by Ken Melchert
Many different finishes have been used to beautify and
protect wood furniture through the centuries. Many historically
authentic finishes were high maintenance, labor intensive, and not very
durable, so the trend has been to more impervious and enduring finishes
suitable for everyday living.
Simple wax finishes have been used for many years, especially on rustic or country pine furnishings because of its soft and satiny look. Wax is easily restored or brightened with a new application, damaged or dull spots are easy to blend. A disadvantage is that wax finishes can spot and stain easily from water, alcohol and cosmetics.
Oil finishes have also been used for hundreds of years. These penetrating oils are easy for amateurs to use because they are simply wiped or brushed onto the wood, allowed to sink in, and wiped dry. This process is repeated many times, until the desired sheen is developed. A disadvantage is that the finish may gradually dry out, requiring repeated applications, sometimes for years to maintain an even sheen. While not particularly durable, if there is damage, it is simple to add more oil and it blends in nicely.
Natural shellac was a very popular finish for furniture and floors a century ago. It affords warm color, but has very poor wearability and is easily damaged by both water and alcohol. Shellacked floors were usually redone annually. Similarly, French polish is a very laborious traditional technique that is very bright and glossy, and dramatically emphasizes the rich color and grain of beautiful wood. Especially popular in Europe, this finish is very sensitive to damage, costly to apply originally and to repair.
True natural varnish is rarely used anymore. While durable and attractive, it required very skilled application, many slow-drying coats and lots of surface preparation.
Traditional lacquer finishes have been popular for 100 years – they have good stain resistance, wear well and can be re-touched or re-coated fairly easily. Hard and fairly brittle, they can chip and crack, and sometimes get crazed or crackled – “alligatored” – over time. Strong and dangerous solvents are used in classic lacquer.
Most newly manufactured furniture has a single coat of plastic-type finish, usually polyurethane or polyester. While very tough and resistant to scratching and stains, the single layer of tinted finish means that a small scratch or ding may go through the finish to the wood underneath, exposing a different color. These finishes are very difficult to touch up, re-coat or remove for refinishing. The great advantages of this technique are time and labor savings for manufacturers. Many of these finishes are quick-cured with ultra-violet light, and some are water rather than solvent based. An esthetic disadvantage is a rather “plastic” look and feel.
A recent method of protecting furniture is water based lacquer, developed and perfected over recent decades in response to environmental and worker safety issues. Combining both water and alcohol resistance, these finishes have a more traditional varnished look, not so “plastic-like.” They are not as hard and brittle as some other finishes, and can be more easily touched up and re-coated when worn or damaged. Much less hazardous to work with, they are a good middle ground in appearance, durability, and restorability. Much as water base paint has all but replaced oil paint, these water - borne wood finishes are gaining on solvent - based finish.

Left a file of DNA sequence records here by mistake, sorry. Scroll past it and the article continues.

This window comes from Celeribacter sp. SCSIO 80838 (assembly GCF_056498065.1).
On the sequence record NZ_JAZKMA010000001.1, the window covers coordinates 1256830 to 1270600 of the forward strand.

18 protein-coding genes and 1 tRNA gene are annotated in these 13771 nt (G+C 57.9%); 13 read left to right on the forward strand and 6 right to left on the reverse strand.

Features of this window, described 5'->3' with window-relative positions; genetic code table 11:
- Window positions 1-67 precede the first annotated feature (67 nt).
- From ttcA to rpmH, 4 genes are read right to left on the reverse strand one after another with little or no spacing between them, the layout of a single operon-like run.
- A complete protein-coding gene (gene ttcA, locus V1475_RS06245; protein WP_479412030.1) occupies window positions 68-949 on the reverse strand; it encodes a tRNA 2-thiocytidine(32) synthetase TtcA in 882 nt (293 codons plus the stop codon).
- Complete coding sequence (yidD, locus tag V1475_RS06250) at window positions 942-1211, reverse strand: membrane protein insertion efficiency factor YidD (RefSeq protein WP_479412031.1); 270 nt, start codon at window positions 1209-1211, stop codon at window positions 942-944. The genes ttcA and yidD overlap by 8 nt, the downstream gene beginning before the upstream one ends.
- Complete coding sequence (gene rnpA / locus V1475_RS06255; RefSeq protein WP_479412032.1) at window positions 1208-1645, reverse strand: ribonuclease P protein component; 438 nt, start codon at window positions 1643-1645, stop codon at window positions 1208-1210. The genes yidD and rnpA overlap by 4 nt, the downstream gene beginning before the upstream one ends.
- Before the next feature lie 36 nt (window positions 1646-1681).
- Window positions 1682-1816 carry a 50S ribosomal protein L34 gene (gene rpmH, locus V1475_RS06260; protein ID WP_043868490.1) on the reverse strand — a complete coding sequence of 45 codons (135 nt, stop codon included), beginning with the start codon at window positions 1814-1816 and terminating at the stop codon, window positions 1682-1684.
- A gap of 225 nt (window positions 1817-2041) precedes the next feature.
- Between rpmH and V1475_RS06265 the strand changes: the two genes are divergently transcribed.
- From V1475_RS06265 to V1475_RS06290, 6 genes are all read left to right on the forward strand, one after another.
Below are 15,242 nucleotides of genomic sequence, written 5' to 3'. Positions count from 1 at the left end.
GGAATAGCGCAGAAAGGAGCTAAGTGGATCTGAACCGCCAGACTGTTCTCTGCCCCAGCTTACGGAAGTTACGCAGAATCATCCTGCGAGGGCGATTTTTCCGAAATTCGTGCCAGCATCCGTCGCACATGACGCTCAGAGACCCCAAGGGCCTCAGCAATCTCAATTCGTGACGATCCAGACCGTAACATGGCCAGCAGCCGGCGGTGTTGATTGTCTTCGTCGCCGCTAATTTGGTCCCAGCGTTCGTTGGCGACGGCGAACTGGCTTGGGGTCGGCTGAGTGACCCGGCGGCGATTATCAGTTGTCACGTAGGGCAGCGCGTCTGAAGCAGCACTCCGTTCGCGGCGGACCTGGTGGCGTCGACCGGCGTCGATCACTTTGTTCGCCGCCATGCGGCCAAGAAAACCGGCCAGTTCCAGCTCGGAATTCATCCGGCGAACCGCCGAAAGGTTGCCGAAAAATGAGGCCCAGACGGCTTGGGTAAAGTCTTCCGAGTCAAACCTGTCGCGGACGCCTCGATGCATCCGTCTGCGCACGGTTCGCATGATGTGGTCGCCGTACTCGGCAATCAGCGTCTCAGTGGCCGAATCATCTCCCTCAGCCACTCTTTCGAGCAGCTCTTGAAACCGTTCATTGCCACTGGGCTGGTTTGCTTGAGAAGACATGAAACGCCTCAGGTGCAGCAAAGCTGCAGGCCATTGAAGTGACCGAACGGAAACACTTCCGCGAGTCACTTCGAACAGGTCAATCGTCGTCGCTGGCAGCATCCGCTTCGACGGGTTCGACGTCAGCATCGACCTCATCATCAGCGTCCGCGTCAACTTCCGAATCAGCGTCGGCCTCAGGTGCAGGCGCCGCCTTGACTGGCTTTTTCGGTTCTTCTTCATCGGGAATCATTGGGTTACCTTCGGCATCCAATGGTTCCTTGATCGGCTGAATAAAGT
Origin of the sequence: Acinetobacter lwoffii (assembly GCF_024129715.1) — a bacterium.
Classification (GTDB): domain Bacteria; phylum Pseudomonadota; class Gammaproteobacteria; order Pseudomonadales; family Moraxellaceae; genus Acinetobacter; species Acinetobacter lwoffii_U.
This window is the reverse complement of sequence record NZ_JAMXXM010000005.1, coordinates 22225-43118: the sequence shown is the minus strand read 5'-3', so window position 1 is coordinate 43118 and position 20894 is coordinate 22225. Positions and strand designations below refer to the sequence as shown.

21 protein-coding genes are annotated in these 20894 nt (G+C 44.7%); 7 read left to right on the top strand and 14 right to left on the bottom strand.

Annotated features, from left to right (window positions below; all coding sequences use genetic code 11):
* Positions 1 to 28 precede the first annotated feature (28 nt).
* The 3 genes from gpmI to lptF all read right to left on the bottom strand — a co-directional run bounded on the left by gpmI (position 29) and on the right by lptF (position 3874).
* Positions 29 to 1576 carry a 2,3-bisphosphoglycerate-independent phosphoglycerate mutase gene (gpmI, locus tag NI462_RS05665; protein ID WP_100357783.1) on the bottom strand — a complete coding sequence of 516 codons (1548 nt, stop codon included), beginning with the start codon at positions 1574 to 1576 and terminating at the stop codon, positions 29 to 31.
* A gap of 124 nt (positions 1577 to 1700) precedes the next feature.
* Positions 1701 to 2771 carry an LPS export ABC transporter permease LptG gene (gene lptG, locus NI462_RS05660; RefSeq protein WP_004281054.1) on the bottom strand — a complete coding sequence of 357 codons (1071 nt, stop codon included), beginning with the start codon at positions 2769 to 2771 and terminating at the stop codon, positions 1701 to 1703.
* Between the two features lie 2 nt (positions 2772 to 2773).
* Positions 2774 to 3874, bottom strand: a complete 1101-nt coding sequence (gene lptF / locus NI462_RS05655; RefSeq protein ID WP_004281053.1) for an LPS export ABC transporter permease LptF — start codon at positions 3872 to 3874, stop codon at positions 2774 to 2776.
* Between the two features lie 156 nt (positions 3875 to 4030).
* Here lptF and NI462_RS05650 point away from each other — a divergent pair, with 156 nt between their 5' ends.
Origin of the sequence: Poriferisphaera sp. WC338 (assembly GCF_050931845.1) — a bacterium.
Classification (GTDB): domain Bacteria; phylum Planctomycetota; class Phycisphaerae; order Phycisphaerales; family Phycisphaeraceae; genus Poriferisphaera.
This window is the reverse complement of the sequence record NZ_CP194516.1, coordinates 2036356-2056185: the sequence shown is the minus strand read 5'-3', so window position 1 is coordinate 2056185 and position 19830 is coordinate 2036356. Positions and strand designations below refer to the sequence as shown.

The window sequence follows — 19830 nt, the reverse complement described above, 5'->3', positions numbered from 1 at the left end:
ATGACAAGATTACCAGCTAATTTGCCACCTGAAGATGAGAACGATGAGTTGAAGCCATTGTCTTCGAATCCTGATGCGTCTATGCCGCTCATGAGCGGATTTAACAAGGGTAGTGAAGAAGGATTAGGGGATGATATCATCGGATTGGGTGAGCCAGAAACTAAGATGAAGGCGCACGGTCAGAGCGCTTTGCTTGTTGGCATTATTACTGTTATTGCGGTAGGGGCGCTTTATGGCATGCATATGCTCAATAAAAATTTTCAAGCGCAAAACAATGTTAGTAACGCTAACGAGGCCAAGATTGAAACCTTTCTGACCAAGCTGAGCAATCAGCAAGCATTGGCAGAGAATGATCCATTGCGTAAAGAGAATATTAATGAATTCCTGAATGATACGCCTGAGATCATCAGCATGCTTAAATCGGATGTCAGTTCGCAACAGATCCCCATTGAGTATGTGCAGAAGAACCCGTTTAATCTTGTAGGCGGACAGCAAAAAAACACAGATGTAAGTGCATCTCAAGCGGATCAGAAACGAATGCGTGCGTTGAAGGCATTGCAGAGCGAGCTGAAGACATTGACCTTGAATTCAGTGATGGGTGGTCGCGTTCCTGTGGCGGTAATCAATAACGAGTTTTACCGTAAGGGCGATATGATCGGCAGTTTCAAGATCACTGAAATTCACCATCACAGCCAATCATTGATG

These new water-base methods can incorporate traditional techniques of applying a base coat of stain, topped with repeated coats of clear finish, hand-sanded between every coating. While involving more labor than most manufacturers are willing to do, this step-by-step finish insures that minor damage to the finish doesn’t go deep into the color or the wood, which means it shows less. Touch-up or repairs to the finish or recoating in the future are relatively simple. Environmental and worker safety issues suggest that water-base finishes have an expanding future.
As far as maintenance is concerned, wax finishes are best polished with a dry cloth or a little additional wax. For the other finishes that have a hard surface, a little lemon oil, preferably with beeswax, will brighten and deepen the color. Research has shown that too frequent use of lemon oil will soften hard finishes, but in moderation, this is a great polish.
Paste wax has been a traditional furniture polish. Besides requiring much elbow grease, wax will turn white from something hot or wet. Spray commercial polishes (Pledge, Endust and the like) can cause a smeary silicone build-up that can be very hard to remove. They also make any kind of touch-up or refinishing problematic. “Oil and stain” polishes like Old English are temporary scratch covers. A much better idea is to use the marker type of scratch covers that come in all shades of wood finishes and easily help hide minor mars. These are available at most paint and hardware stores. Following with a lemon oil and beeswax polish will improve any dry or worn finish.
No single finish method is right for every piece of furniture, but considerations of cost, durability and beauty are all factors in the choice of preserving and enhancing antique wood furnishings for the future.
Author Ken Melchert has taught Art History for many years. Since 1985, Ken and his wife Rebecca have operated the Harp Gallery Antiques in Appleton, WI.